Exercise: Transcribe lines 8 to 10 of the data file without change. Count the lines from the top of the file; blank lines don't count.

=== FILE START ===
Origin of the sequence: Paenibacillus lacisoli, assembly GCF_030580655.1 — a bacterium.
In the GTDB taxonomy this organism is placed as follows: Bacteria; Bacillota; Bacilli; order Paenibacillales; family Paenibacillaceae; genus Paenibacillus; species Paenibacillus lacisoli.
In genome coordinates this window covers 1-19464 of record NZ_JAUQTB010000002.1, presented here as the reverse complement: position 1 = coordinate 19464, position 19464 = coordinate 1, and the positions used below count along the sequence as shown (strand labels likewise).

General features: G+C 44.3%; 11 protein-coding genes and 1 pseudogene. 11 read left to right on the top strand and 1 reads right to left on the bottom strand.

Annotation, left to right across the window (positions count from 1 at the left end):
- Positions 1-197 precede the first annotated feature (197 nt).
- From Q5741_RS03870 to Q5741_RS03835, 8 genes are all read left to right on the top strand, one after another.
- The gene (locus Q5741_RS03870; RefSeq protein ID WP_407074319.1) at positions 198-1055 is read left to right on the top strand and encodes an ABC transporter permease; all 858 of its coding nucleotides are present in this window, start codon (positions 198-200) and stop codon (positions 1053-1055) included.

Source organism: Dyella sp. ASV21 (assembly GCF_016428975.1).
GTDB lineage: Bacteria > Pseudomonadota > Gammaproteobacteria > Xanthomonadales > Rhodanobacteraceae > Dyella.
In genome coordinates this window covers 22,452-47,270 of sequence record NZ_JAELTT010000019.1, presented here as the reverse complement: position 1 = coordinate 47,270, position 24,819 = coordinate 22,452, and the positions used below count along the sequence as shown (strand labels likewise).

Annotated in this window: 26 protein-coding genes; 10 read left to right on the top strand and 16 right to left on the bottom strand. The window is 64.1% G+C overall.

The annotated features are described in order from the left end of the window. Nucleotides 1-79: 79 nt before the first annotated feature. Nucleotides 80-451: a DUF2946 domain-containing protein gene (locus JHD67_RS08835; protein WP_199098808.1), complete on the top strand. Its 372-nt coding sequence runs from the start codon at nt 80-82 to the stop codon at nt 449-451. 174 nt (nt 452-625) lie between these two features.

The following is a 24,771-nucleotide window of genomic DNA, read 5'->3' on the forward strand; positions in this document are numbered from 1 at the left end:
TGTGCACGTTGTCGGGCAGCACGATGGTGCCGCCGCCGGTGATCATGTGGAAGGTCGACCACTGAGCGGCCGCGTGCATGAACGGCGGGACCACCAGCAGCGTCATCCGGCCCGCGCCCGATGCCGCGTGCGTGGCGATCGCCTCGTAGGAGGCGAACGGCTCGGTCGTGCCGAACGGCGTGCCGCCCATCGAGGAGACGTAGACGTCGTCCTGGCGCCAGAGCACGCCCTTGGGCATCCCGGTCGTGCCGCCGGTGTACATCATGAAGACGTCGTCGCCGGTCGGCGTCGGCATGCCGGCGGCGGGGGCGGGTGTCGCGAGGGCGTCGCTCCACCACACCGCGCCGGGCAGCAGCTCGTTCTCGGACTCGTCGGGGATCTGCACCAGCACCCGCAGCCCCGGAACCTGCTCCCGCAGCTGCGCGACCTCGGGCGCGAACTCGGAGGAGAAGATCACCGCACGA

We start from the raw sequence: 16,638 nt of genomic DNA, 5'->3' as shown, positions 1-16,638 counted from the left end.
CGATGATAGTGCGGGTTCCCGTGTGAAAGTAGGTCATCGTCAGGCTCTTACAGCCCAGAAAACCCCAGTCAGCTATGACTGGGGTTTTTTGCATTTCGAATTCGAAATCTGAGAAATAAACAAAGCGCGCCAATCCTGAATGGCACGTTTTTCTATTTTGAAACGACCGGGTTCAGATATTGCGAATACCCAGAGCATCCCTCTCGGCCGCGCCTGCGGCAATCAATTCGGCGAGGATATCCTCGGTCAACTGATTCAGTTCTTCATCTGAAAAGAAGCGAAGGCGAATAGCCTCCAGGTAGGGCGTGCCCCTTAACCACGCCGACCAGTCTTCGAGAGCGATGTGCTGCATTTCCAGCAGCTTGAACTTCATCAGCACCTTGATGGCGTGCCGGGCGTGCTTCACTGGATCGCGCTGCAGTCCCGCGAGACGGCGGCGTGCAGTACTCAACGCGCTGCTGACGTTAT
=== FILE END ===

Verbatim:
- The gene (locus Q5741_RS03870; RefSeq protein ID WP_407074319.1) at positions 198-1055 is read left to right on the top strand and encodes an ABC transporter permease; all 858 of its coding nucleotides are present in this window, start codon (positions 198-200) and stop codon (positions 1053-1055) included.

Source organism: Dyella sp. ASV21 (assembly GCF_016428975.1).
GTDB lineage: Bacteria > Pseudomonadota > Gammaproteobacteria > Xanthomonadales > Rhodanobacteraceae > Dyella.